After Constant Repair Issues – and Some Ridicule – BART Scraps Fruitvale Fare Gates

A BART repair crew fixing one of the new gate prototypes at Fruitvale Station. (Matthew Green/KQED)

BART has decided to scrap a set of sometimes criticized, often mocked experimental fare gates at Oakland's Fruitvale Station after encountering chronic maintenance problems with the devices.

The test mechanisms feature a fin that pops up from the top of the main gate barrier as it closes -- thus, in theory, discouraging those who might be inclined to jump over them. They were installed in July as part of BART's search for ways to reduce fare evasion on the system.

BART Takes on Fare Evasion

Tamar Allen, the agency's assistant director for operations, said in a memo to the BART board of directors last week that the gates appeared to have reduced fare evasion at Fruitvale by 17 percent.

But Allen said the pop-up mechanism was finicky and suggested it was hard for BART technicians to maintain the precise timing necessary for the fins to always retract properly.

The other major issue involved people who aren't fazed by the fins and have no compunction about vaulting over them.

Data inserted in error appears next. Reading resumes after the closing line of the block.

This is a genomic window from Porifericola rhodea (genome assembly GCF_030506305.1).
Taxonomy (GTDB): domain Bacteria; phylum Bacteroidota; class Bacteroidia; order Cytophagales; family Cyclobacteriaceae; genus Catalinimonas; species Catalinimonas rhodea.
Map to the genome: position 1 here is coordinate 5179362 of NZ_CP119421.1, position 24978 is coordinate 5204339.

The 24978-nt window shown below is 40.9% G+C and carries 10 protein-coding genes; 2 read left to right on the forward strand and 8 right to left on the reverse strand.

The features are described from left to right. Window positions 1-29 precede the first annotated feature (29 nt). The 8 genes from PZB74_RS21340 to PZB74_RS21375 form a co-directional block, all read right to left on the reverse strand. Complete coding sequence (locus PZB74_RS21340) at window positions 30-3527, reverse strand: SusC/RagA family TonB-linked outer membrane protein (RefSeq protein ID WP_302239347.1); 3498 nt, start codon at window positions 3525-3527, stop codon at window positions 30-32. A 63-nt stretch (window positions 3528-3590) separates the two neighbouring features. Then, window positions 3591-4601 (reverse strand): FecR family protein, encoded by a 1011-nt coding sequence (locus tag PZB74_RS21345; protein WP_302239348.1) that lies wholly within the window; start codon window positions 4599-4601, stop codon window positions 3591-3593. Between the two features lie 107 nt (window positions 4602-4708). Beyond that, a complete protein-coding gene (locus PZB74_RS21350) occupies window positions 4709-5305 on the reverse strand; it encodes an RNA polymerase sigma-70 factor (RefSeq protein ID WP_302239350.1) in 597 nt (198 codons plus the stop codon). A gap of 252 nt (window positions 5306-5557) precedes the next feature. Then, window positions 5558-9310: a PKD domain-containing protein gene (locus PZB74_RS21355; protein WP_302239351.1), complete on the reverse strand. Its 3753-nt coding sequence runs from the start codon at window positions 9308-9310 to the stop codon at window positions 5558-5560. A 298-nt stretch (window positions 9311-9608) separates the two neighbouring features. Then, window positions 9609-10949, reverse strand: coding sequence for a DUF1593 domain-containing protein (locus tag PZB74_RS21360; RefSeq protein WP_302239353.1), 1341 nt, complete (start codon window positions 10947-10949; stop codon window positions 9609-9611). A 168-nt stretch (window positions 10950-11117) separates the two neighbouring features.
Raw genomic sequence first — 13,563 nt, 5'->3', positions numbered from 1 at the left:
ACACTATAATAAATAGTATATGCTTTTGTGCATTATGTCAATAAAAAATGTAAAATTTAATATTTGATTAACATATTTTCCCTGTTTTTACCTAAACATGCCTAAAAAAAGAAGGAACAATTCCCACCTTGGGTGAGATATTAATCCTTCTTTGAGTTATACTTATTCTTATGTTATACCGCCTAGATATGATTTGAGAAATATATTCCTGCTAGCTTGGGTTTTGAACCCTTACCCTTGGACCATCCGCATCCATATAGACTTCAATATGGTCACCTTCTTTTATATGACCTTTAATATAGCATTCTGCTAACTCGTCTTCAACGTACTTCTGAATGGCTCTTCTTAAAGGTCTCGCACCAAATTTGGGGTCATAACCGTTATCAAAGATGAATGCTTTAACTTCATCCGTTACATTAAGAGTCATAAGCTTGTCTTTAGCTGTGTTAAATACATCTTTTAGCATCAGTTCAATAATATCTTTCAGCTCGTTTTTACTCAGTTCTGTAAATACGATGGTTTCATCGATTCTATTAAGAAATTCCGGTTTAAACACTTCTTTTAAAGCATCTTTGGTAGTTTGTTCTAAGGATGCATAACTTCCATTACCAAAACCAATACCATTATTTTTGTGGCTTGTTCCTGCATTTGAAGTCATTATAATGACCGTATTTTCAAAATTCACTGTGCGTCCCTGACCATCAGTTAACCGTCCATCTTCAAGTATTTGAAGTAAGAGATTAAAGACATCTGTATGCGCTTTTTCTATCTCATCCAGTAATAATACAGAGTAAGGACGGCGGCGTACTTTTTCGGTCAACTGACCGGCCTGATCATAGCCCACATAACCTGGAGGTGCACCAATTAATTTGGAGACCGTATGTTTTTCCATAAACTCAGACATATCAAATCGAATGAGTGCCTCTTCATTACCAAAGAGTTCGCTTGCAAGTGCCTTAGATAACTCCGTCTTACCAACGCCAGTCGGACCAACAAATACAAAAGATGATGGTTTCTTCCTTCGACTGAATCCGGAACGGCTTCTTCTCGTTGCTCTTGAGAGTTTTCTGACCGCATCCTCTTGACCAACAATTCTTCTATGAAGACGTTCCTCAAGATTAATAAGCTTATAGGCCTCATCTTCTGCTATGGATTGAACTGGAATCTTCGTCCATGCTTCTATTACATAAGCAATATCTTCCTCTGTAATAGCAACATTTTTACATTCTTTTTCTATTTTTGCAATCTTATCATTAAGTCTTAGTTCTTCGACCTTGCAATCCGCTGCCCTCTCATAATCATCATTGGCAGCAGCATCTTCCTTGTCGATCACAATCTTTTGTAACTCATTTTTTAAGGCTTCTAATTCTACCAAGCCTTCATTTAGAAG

"The pop-up mechanisms are regularly kicked by individuals jumping over the barriers," Allen told the board. "Although several steps have been taken to strengthen the mechanisms, considerable maintenance is still required to constantly fix damage."

All in all, she said, the gates pose "an unreasonable maintenance burden" and thus are not viable for continued use.

However, a set of test gates installed in late June at Richmond Station remain in place. Those gates feature a different approach -- essentially, a double stack of the conventional fare gates -- to make it harder to enter or leave the station without paying.

In a report to the board on July 25, Allen said a preliminary review found that the fare evasion at Richmond had fallen 55 to 60 percent after installation of the stacked gates.

Experimental double-decker fare gates installed at BART's Richmond Station. (Dan Brekke/KQED)

On social media and elsewhere, the Fruitvale gates were often ridiculed for their ineffectiveness. Some people easily jumped the fins, and other patrons were nonplussed when the barriers did not open as expected. A BART station agent called the gates "a complete joke."

Some have also criticized the Fruitvale and Richmond gates as an example of "hostile design" – elements built into public amenities that often target homeless residents or others living in poverty.

BART staff is scheduled to deliver a report on the test gates to the agency's elected board of directors on Sept. 26.